Kudos to Canon for resisting temptation and not putting IS on a lens that doesn't really need it. Good job concentrating on improving the 24-70 in other, more important ways... and continuing to improve the high ISO capabilities of your cameras, which to a significant degree can offset the need for IS on any lens.
The 24-70/2.8 is targeted at relatively experienced users who are more likely concerned about other things... such as durability, sealing, premium image quality... than stabization on a focal length range where it's less necessary. It might have been necessary to compromise on some of the other important lens features, in order to include IS on it. I don't know... I'm not an optical engineer. I don't know if the above quote about negative effects of stabilization on wide and mid-range zooms is correct or not. I do know that that IS adds complexity and components to the optical forumla of any lenses it's implemented on. And some of those components have to move, too, to do it's job. That's more stuff inside the lens to wear out over time, or to require adjustment, or to break at the most inopportune moment. Not to mention, added cost.
Now with some lenses and for some users it's well worth the trade-offs to have IS. I'm a big fan of IS on telephotos and after using lenses with it for 10+ years, wouldn't want to be without it on my 200mm, 300mm and longer lenses. And, hey, if it's not an added cost, or I simply don't have a choice, I'll take it on any lens... It's generally reliable enough and worthwhile to have, rather than not have it. But, given a choice and all other things being equal, I wouldn't pay extra just to have IS on a 24-70 or a 16-35mm lens, especially if it also compromised the image quality!
Canon's selection of 70-200mm lenses gives us an opportunity to compare the differences necessary to add IS to a lens. In terms of cost, the 70-200/2.8 non-IS is about $500 less expensive than the original 70-200/2.8 IS, and fully $1000 cheaper than the Mark II version! The 70-200/4 non-IS is lists for nearly half the price of the 70-200/4 IS.
In terms of complexity...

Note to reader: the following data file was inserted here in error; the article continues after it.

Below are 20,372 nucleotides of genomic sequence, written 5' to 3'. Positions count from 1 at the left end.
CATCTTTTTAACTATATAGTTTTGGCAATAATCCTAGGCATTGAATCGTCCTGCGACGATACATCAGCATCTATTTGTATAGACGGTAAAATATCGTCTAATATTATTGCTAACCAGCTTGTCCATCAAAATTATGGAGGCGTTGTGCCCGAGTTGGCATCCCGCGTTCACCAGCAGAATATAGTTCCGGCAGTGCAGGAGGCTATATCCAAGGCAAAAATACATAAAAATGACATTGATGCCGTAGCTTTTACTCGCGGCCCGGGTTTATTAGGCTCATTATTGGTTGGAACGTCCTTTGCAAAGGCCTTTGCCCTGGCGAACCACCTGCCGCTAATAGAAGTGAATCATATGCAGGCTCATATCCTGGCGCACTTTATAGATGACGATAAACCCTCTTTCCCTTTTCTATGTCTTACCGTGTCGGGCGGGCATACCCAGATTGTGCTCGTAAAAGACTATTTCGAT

70-200/4 non-IS is made up of 16 elements in 13 groups
70-200/4 IS uses 20 elements in 15 groups
70-200/2.8 non-IS has 18 elements in 15 groups
70-200/2.8 IS (original) uses 23 elements in 18 groups
70-200/2.8 IS Mark II uses 23 elements in 19 groups
Now, for me, the IS is worth some extra expense on a 70-200, 300mm and other longer focal lengths. I appreciate what it can do for me and would hate to not have it at available on those lenses. OTOH, it's a fairly low priority consideration for me on wider focal lengths. I can generally do without it on lenses less than about 100mm.
So then why did Canon - sort of out of the blue - launch 24mm and 28mm prime lenses with IS? My best guess... for videography. I don't see these lenses that cost double what lenses without IS in the same focal lengths (and a larger aperture in the case of the 28mm) as particularly appealing for still photoghraphy. But they might have some value for video. After all, that's where stabilization started and in use for many years before Canon began offering it on still camera lenses.
It's apples and oranges, comparing 24-70/2.8 with 24-105/4 IS... An f2.8 zoom is always harder to correct well, to design and manufacture to offer high image quality edge to edge. An f4 zoom can be more compact, is easier to extend to cover a wider range of focal lengths, and probably is easier to implement IS... it certainly makes more sense to offer IS on an f4 lens than an f2.8 lens.
JeffreyG wrote in post #14144665
What will be interesting will be to see how good the image performance of the new Tamron 24-70 with a stabilizer is.
A hint might be the 17-50/2.8 non-VR vs the more expensive, but noticeably less sharp 17-50/2.8 VR.
Maybe some day Canon will offer an IS version of the 24-70/2.8. If and when that happens, it will be interesting to see if people are willing to spend nearly $3000 for a standard zoom with IS, that likely will be bigger and heavier than "the brick" is today. Heck, it's going to be interesting enough to see if people will jump on the nearly $1000 more expensive Mark II! (List prices: Mark I $1400, Mark II $2300... and figure an additional $500-600 for IS). I suspect most of the people complaining about the lack of IS on this lens aren't likely to spend that kind of money on a standard zoom!